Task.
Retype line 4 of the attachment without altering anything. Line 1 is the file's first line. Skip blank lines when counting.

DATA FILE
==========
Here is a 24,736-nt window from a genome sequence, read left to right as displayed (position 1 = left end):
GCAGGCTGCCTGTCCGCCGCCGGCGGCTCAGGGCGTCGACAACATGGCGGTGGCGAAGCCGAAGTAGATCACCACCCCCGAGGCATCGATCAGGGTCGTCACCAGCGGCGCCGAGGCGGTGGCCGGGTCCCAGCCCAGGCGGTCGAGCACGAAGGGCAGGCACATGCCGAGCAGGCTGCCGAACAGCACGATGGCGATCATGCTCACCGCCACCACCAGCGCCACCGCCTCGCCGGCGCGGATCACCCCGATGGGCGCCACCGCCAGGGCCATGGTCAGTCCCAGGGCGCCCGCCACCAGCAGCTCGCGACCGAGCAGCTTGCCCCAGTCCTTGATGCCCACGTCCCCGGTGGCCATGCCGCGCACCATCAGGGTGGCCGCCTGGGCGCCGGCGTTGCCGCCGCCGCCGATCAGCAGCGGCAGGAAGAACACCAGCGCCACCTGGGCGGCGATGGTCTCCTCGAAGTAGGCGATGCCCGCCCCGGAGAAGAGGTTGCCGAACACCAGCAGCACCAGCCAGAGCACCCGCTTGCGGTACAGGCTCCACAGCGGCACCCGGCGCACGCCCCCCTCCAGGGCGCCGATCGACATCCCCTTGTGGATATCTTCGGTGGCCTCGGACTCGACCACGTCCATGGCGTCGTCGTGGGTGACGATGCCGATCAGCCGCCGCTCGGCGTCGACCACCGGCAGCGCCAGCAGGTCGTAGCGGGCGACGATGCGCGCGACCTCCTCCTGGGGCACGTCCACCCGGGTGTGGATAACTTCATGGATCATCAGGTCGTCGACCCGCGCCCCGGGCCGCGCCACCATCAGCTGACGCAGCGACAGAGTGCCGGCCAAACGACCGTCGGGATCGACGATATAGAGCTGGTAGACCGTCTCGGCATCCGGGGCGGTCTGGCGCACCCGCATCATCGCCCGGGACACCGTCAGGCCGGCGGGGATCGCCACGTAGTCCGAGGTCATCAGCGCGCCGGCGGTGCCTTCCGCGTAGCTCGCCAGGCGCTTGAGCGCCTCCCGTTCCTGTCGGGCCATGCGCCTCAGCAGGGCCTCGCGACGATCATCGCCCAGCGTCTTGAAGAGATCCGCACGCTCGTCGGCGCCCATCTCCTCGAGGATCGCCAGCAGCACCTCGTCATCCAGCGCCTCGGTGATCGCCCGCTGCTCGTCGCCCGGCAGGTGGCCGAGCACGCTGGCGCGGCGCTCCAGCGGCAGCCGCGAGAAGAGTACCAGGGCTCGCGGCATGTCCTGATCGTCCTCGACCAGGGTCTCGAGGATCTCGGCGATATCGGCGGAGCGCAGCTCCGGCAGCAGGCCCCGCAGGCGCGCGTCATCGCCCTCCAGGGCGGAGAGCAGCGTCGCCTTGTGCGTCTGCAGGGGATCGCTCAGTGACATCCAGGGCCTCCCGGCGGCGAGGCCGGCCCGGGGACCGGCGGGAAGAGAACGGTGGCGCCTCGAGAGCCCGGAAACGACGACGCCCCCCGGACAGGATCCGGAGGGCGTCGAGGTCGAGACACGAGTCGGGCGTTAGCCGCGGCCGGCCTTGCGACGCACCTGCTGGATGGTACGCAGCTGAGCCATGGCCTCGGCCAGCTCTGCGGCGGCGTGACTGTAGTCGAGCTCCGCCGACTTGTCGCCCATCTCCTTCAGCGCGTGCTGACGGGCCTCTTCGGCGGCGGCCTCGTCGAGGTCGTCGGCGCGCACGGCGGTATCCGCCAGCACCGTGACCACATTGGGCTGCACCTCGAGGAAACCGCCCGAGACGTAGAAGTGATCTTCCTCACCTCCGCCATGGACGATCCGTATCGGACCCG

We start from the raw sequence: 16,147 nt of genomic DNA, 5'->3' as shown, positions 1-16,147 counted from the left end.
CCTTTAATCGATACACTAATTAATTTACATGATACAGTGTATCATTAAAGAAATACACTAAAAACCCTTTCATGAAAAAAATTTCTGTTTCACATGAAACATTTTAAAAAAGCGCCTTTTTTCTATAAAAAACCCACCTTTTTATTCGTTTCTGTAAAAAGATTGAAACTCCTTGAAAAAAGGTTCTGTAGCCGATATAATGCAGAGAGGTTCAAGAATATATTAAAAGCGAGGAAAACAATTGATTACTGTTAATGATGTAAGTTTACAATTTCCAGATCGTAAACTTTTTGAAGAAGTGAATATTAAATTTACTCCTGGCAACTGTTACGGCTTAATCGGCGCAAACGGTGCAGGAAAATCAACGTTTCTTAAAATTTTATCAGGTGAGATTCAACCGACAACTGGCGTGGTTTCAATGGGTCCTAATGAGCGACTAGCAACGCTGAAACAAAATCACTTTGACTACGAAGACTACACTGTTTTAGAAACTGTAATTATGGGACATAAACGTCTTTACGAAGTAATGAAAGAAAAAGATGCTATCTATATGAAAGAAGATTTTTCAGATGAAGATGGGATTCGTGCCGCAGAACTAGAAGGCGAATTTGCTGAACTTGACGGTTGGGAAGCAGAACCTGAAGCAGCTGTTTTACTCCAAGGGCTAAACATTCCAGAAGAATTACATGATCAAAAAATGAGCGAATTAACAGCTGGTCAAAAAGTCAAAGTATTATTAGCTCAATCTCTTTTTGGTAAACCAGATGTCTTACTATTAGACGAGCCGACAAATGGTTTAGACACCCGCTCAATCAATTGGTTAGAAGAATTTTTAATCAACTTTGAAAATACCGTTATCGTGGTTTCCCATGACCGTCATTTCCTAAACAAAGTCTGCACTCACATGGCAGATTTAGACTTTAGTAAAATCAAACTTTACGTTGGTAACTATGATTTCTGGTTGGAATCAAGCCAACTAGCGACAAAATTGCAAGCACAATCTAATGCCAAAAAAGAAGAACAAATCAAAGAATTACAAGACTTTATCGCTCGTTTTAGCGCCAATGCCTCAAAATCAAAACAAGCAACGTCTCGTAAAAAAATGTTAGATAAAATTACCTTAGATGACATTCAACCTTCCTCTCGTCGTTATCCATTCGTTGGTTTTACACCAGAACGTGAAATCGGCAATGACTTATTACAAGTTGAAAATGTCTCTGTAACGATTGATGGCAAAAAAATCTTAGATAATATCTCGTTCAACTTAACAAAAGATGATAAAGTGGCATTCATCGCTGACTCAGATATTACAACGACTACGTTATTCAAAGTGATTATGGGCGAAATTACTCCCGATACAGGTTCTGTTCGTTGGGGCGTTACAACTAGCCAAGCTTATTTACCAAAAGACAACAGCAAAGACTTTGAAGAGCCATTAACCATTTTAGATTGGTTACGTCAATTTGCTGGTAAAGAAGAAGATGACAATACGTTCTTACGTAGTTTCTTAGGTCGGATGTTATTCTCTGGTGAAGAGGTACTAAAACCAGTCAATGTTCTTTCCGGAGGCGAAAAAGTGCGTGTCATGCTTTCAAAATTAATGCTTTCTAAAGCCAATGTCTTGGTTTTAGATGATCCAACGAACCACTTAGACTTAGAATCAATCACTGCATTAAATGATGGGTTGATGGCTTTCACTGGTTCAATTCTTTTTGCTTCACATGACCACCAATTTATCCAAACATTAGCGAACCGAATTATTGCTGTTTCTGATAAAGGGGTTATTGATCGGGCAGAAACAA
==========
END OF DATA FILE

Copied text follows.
CCTTTAATCGATACACTAATTAATTTACATGATACAGTGTATCATTAAAGAAATACACTAAAAACCCTTTCATGAAAAAAATTTCTGTTTCACATGAAACATTTTAAAAAAGCGCCTTTTTTCTATAAAAAACCCACCTTTTTATTCGTTTCTGTAAAAAGATTGAAACTCCTTGAAAAAAGGTTCTGTAGCCGATATAATGCAGAGAGGTTCAAGAATATATTAAAAGCGAGGAAAACAATTGATTACTGTTAATGATGTAAGTTTACAATTTCCAGATCGTAAACTTTTTGAAGAAGTGAATATTAAATTTACTCCTGGCAACTGTTACGGCTTAATCGGCGCAAACGGTGCAGGAAAATCAACGTTTCTTAAAATTTTATCAGGTGAGATTCAACCGACAACTGGCGTGGTTTCAATGGGTCCTAATGAGCGACTAGCAACGCTGAAACAAAATCACTTTGACTACGAAGACTACACTGTTTTAGAAACTGTAATTATGGGACATAAACGTCTTTACGAAGTAATGAAAGAAAAAGATGCTATCTATATGAAAGAAGATTTTTCAGATGAAGATGGGATTCGTGCCGCAGAACTAGAAGGCGAATTTGCTGAACTTGACGGTTGGGAAGCAGAACCTGAAGCAGCTGTTTTACTCCAAGGGCTAAACATTCCAGAAGAATTACATGATCAAAAAATGAGCGAATTAACAGCTGGTCAAAAAGTCAAAGTATTATTAGCTCAATCTCTTTTTGGTAAACCAGATGTCTTACTATTAGACGAGCCGACAAATGGTTTAGACACCCGCTCAATCAATTGGTTAGAAGAATTTTTAATCAACTTTGAAAATACCGTTATCGTGGTTTCCCATGACCGTCATTTCCTAAACAAAGTCTGCACTCACATGGCAGATTTAGACTTTAGTAAAATCAAACTTTACGTTGGTAACTATGATTTCTGGTTGGAATCAAGCCAACTAGCGACAAAATTGCAAGCACAATCTAATGCCAAAAAAGAAGAACAAATCAAAGAATTACAAGACTTTATCGCTCGTTTTAGCGCCAATGCCTCAAAATCAAAACAAGCAACGTCTCGTAAAAAAATGTTAGATAAAATTACCTTAGATGACATTCAACCTTCCTCTCGTCGTTATCCATTCGTTGGTTTTACACCAGAACGTGAAATCGGCAATGACTTATTACAAGTTGAAAATGTCTCTGTAACGATTGATGGCAAAAAAATCTTAGATAATATCTCGTTCAACTTAACAAAAGATGATAAAGTGGCATTCATCGCTGACTCAGATATTACAACGACTACGTTATTCAAAGTGATTATGGGCGAAATTACTCCCGATACAGGTTCTGTTCGTTGGGGCGTTACAACTAGCCAAGCTTATTTACCAAAAGACAACAGCAAAGACTTTGAAGAGCCATTAACCATTTTAGATTGGTTACGTCAATTTGCTGGTAAAGAAGAAGATGACAATACGTTCTTACGTAGTTTCTTAGGTCGGATGTTATTCTCTGGTGAAGAGGTACTAAAACCAGTCAATGTTCTTTCCGGAGGCGAAAAAGTGCGTGTCATGCTTTCAAAATTAATGCTTTCTAAAGCCAATGTCTTGGTTTTAGATGATCCAACGAACCACTTAGACTTAGAATCAATCACTGCATTAAATGATGGGTTGATGGCTTTCACTGGTTCAATTCTTTTTGCTTCACATGACCACCAATTTATCCAAACATTAGCGAACCGAATTATTGCTGTTTCTGATAAAGGGGTTATTGATCGGGCAGAAACAA